An IP (Internet Protocol) address is a unique number which electronic devices use to identify and communicate with each other on a computer network. This address is determined by using the IP (Internet Protocol) standard. In simpler terms, the IP address is your computer's address on the Internet. Hence, it is unique to each device.
Apart from computers, the devices which can have their unique IP address include routers, switches, infrastructure servers, printers, Internet fax machines, and even some telephones.
IP addresses are assigned and managed by the IANA (Internet Assigned Numbers Authority). The IANA allocates blocks to any of the 4 regional Internet registries (ARIN, RIPE NCC, APNIC, and LACNIC) who then assign smaller blocks to Internet Service Providers and enterprises.
A typical IP address consists of 32 bit or 4 byte addresses and are usually represented by four numbers (each ranging from 0 to 255), which are separated by a dot. For example, it would look like '126.96.36.199'. Each range of numbers between 0 to 255 usually can be represented by 8 bits, and so it is also referred to as an 'Octet'.
However, the limitation of this version is that the number of IP addresses is limited to 4,294,967,296 possibilities. So, a new classless scheme of IP address assignment called CIDR is replacing this method. This method is also tied into the next version (IPv6) of IP addresses.
The new version would include addresses which are 128 bits or 16 bytes wide, thus enabling an enormous magnitude of addresses to become available to computers on the Internet.
There are two types of IP addresses: Static and Dynamic. When the IP address of a computer remains the same every time it connects to the network, then it is called a Static. However, if it changes every time the computer connects to the network, it is referred to as dynamic.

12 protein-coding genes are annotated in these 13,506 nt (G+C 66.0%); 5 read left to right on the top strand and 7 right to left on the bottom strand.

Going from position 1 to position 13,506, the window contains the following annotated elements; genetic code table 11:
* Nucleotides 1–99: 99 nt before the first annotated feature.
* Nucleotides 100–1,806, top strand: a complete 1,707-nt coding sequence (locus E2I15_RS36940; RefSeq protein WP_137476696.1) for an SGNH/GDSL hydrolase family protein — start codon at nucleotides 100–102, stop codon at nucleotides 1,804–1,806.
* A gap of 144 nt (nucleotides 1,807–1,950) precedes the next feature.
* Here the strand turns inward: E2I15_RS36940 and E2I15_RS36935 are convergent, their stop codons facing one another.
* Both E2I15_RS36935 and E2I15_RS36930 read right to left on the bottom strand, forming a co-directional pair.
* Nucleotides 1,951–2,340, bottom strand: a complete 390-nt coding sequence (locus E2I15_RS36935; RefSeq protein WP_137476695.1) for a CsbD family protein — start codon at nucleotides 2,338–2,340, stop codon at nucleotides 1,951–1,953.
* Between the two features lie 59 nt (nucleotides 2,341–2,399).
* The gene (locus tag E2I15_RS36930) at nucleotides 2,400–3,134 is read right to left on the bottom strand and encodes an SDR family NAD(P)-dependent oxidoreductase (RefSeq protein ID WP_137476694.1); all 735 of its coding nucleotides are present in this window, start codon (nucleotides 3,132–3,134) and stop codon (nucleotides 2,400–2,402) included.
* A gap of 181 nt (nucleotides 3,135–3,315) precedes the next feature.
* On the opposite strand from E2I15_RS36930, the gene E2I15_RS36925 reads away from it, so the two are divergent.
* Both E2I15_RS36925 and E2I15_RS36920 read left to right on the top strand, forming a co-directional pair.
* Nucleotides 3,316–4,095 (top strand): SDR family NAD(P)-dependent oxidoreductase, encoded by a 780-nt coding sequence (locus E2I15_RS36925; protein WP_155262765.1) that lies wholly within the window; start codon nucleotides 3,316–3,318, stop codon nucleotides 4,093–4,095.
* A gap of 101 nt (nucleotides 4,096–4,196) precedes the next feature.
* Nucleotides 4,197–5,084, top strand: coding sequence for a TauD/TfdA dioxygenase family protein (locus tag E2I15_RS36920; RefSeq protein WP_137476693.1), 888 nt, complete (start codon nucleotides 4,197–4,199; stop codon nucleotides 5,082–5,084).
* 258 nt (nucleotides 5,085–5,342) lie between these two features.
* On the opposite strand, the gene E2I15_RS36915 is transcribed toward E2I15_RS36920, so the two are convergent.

What is my IP address?
Here are some simple methods to find IP address of your computer when on the Internet, when using a Macintosh computer, or when using a Windows computer, and even how to detect IP address of a received e-mail.
When on the Internet
There are a variety of websites on the Internet which can and do detect IP address of the computer when it is connected to the Internet. However, if you are on a LAN or a home network, then these websites may just be detecting the network router IP address.
When using a Macintosh Computer
On a Mac, the IP address is found in the TCP/IP control panel, while on a Mac OS X machine the IP address is found in System Preferences, in the section 'Internet and Network'.
When using a Windows Computer
On a Windows machine, the process is quite simple:
- Click on the 'Start' menu button on the Windows taskbar.
- Click 'Run'.
Detect IP address in received e-mail
If you want to detect IP address of the computer from which you have received an e-mail, you can find it in the e-mail header. Usually, this information is disabled from viewing. If you click on 'Show Headers' while viewing your e-mail on the Internet, you will be able to see the IP address of the computer from where the e-mail was sent.